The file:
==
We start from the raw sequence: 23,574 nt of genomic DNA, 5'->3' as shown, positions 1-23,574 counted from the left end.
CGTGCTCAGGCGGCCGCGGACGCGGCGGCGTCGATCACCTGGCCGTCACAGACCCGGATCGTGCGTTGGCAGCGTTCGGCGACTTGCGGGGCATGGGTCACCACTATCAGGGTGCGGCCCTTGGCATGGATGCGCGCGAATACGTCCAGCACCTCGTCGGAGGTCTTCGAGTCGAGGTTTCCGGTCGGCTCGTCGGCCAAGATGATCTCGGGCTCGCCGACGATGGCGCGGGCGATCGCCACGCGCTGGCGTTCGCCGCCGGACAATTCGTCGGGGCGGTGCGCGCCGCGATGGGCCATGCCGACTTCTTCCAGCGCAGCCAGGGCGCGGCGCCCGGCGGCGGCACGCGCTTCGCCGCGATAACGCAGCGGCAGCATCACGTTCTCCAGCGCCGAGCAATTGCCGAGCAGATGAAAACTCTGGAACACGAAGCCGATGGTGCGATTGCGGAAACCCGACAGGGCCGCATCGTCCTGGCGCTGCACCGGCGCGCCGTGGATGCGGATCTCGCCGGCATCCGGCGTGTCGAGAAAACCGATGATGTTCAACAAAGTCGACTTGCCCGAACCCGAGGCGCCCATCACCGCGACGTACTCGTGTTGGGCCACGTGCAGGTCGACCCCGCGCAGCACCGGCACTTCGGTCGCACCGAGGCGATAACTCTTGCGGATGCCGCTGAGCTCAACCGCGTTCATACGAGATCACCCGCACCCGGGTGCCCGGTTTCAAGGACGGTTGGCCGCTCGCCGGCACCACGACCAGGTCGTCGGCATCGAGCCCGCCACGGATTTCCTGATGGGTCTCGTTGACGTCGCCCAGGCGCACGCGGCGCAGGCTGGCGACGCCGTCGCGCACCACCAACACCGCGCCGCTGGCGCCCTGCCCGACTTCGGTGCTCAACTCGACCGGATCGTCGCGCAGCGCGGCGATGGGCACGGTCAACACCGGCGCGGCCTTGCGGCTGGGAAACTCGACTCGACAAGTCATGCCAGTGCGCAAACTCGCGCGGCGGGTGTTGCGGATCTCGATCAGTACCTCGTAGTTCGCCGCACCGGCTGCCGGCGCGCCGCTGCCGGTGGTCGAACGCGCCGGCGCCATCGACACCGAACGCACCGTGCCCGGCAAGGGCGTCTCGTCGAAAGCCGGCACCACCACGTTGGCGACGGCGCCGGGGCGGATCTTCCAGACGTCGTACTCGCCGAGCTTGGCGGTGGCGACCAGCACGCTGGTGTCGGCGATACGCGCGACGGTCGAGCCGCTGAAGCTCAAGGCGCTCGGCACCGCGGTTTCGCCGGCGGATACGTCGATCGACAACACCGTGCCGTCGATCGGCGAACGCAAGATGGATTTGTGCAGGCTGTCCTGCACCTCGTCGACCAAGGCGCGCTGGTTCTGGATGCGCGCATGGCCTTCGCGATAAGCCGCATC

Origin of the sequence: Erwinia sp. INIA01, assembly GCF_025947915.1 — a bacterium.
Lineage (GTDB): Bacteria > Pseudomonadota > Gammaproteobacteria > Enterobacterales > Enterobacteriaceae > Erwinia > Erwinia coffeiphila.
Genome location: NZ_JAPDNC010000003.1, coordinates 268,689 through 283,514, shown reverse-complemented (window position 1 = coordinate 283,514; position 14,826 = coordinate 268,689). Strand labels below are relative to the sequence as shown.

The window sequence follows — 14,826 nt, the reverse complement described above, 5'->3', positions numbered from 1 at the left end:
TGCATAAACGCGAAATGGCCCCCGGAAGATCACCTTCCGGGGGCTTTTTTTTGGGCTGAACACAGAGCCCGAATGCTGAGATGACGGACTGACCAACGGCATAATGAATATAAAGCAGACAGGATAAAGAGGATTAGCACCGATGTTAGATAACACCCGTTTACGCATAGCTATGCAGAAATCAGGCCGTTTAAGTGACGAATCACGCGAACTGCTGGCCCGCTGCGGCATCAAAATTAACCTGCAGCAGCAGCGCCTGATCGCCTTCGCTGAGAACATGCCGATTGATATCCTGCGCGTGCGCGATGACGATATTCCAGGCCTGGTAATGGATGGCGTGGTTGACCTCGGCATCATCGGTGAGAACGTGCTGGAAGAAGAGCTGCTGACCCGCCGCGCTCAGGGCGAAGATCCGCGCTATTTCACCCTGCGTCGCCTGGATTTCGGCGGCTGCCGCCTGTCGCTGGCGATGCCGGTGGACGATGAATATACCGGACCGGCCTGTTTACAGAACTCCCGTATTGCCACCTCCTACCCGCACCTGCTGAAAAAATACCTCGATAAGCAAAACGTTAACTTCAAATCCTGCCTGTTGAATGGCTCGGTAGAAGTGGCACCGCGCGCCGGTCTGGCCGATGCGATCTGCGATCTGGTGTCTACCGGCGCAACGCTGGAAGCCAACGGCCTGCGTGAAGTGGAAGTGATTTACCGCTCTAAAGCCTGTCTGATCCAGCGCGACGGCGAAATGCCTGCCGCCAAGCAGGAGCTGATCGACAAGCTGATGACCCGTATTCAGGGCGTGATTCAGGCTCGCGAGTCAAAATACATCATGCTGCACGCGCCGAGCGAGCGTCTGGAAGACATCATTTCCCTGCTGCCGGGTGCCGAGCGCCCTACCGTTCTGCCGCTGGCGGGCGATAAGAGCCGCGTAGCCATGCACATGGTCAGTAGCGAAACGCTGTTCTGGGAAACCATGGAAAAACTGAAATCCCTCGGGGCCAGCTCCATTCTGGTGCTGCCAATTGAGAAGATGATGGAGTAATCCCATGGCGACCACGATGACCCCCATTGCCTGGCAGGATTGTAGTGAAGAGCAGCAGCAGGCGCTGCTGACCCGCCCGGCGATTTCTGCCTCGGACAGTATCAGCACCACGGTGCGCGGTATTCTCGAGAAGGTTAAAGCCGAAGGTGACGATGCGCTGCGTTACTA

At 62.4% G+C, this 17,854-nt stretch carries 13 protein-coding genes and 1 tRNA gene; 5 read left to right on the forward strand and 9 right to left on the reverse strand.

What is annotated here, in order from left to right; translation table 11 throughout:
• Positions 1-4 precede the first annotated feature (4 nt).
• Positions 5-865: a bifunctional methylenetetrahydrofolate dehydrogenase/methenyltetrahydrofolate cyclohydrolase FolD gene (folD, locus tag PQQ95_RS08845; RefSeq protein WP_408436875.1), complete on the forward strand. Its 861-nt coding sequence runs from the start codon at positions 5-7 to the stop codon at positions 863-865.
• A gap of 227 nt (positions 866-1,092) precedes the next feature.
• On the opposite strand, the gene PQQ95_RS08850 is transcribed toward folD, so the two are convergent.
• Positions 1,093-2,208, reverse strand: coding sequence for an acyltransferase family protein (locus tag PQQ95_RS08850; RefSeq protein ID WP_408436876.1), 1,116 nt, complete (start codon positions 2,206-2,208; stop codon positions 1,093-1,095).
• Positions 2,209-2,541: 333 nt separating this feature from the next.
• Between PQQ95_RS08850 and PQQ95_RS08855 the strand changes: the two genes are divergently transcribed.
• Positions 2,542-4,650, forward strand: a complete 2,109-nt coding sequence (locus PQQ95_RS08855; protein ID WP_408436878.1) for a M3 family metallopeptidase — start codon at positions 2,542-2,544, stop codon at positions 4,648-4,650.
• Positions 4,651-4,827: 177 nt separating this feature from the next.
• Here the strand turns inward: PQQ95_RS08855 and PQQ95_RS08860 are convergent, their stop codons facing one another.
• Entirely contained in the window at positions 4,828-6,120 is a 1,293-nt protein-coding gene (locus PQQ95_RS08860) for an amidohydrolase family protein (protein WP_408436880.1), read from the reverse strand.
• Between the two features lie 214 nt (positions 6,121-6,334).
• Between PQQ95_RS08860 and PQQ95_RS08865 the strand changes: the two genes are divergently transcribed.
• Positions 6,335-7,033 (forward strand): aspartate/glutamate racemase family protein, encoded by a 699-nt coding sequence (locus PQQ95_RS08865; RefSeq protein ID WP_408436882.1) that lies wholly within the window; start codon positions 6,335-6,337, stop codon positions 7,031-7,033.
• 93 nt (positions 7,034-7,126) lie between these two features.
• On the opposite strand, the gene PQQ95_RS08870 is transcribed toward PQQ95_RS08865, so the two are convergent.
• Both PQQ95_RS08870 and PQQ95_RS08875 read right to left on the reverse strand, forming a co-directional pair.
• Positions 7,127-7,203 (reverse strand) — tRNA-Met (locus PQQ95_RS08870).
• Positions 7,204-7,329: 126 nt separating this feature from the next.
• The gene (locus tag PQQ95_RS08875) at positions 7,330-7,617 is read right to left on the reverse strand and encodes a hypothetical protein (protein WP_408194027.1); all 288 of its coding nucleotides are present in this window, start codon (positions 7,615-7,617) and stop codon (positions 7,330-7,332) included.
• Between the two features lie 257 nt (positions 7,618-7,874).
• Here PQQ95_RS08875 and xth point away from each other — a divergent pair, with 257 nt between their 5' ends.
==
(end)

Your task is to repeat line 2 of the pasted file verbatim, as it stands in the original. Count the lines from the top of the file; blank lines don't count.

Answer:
CGTGCTCAGGCGGCCGCGGACGCGGCGGCGTCGATCACCTGGCCGTCACAGACCCGGATCGTGCGTTGGCAGCGTTCGGCGACTTGCGGGGCATGGGTCACCACTATCAGGGTGCGGCCCTTGGCATGGATGCGCGCGAATACGTCCAGCACCTCGTCGGAGGTCTTCGAGTCGAGGTTTCCGGTCGGCTCGTCGGCCAAGATGATCTCGGGCTCGCCGACGATGGCGCGGGCGATCGCCACGCGCTGGCGTTCGCCGCCGGACAATTCGTCGGGGCGGTGCGCGCCGCGATGGGCCATGCCGACTTCTTCCAGCGCAGCCAGGGCGCGGCGCCCGGCGGCGGCACGCGCTTCGCCGCGATAACGCAGCGGCAGCATCACGTTCTCCAGCGCCGAGCAATTGCCGAGCAGATGAAAACTCTGGAACACGAAGCCGATGGTGCGATTGCGGAAACCCGACAGGGCCGCATCGTCCTGGCGCTGCACCGGCGCGCCGTGGATGCGGATCTCGCCGGCATCCGGCGTGTCGAGAAAACCGATGATGTTCAACAAAGTCGACTTGCCCGAACCCGAGGCGCCCATCACCGCGACGTACTCGTGTTGGGCCACGTGCAGGTCGACCCCGCGCAGCACCGGCACTTCGGTCGCACCGAGGCGATAACTCTTGCGGATGCCGCTGAGCTCAACCGCGTTCATACGAGATCACCCGCACCCGGGTGCCCGGTTTCAAGGACGGTTGGCCGCTCGCCGGCACCACGACCAGGTCGTCGGCATCGAGCCCGCCACGGATTTCCTGATGGGTCTCGTTGACGTCGCCCAGGCGCACGCGGCGCAGGCTGGCGACGCCGTCGCGCACCACCAACACCGCGCCGCTGGCGCCCTGCCCGACTTCGGTGCTCAACTCGACCGGATCGTCGCGCAGCGCGGCGATGGGCACGGTCAACACCGGCGCGGCCTTGCGGCTGGGAAACTCGACTCGACAAGTCATGCCAGTGCGCAAACTCGCGCGGCGGGTGTTGCGGATCTCGATCAGTACCTCGTAGTTCGCCGCACCGGCTGCCGGCGCGCCGCTGCCGGTGGTCGAACGCGCCGGCGCCATCGACACCGAACGCACCGTGCCCGGCAAGGGCGTCTCGTCGAAAGCCGGCACCACCACGTTGGCGACGGCGCCGGGGCGGATCTTCCAGACGTCGTACTCGCCGAGCTTGGCGGTGGCGACCAGCACGCTGGTGTCGGCGATACGCGCGACGGTCGAGCCGCTGAAGCTCAAGGCGCTCGGCACCGCGGTTTCGCCGGCGGATACGTCGATCGACAACACCGTGCCGTCGATCGGCGAACGCAAGATGGATTTGTGCAGGCTGTCCTGCACCTCGTCGACCAAGGCGCGCTGGTTCTGGATGCGCGCATGGCCTTCGCGATAAGCCGCATC